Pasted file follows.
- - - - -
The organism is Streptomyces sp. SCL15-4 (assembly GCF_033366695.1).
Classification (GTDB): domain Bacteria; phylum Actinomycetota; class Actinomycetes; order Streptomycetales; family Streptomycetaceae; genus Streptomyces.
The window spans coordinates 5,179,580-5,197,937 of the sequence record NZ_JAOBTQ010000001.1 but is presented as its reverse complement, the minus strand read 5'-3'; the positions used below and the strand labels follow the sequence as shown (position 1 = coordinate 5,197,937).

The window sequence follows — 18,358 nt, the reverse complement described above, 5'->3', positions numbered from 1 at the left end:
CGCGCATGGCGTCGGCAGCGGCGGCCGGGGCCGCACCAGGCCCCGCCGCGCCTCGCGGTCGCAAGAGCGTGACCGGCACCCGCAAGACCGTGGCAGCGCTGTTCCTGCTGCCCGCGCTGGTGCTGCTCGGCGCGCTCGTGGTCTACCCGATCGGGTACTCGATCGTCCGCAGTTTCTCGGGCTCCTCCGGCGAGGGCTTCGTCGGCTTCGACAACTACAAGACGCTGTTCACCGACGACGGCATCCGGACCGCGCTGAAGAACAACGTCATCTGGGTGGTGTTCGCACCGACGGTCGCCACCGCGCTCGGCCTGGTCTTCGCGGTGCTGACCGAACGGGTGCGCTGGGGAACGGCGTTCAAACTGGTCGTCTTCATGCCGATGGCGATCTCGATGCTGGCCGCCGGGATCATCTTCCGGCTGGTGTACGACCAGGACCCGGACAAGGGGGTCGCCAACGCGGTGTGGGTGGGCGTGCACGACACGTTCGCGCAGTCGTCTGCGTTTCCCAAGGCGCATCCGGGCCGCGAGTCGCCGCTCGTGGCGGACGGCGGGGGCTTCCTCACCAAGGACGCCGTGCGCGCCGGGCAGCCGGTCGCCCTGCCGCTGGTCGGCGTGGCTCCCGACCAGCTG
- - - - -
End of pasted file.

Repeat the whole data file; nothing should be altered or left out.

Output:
The organism is Streptomyces sp. SCL15-4 (assembly GCF_033366695.1).
Classification (GTDB): domain Bacteria; phylum Actinomycetota; class Actinomycetes; order Streptomycetales; family Streptomycetaceae; genus Streptomyces.
The window spans coordinates 5,179,580-5,197,937 of the sequence record NZ_JAOBTQ010000001.1 but is presented as its reverse complement, the minus strand read 5'-3'; the positions used below and the strand labels follow the sequence as shown (position 1 = coordinate 5,197,937).

The window sequence follows — 18,358 nt, the reverse complement described above, 5'->3', positions numbered from 1 at the left end:
CGCGCATGGCGTCGGCAGCGGCGGCCGGGGCCGCACCAGGCCCCGCCGCGCCTCGCGGTCGCAAGAGCGTGACCGGCACCCGCAAGACCGTGGCAGCGCTGTTCCTGCTGCCCGCGCTGGTGCTGCTCGGCGCGCTCGTGGTCTACCCGATCGGGTACTCGATCGTCCGCAGTTTCTCGGGCTCCTCCGGCGAGGGCTTCGTCGGCTTCGACAACTACAAGACGCTGTTCACCGACGACGGCATCCGGACCGCGCTGAAGAACAACGTCATCTGGGTGGTGTTCGCACCGACGGTCGCCACCGCGCTCGGCCTGGTCTTCGCGGTGCTGACCGAACGGGTGCGCTGGGGAACGGCGTTCAAACTGGTCGTCTTCATGCCGATGGCGATCTCGATGCTGGCCGCCGGGATCATCTTCCGGCTGGTGTACGACCAGGACCCGGACAAGGGGGTCGCCAACGCGGTGTGGGTGGGCGTGCACGACACGTTCGCGCAGTCGTCTGCGTTTCCCAAGGCGCATCCGGGCCGCGAGTCGCCGCTCGTGGCGGACGGCGGGGGCTTCCTCACCAAGGACGCCGTGCGCGCCGGGCAGCCGGTCGCCCTGCCGCTGGTCGGCGTGGCTCCCGACCAGCTG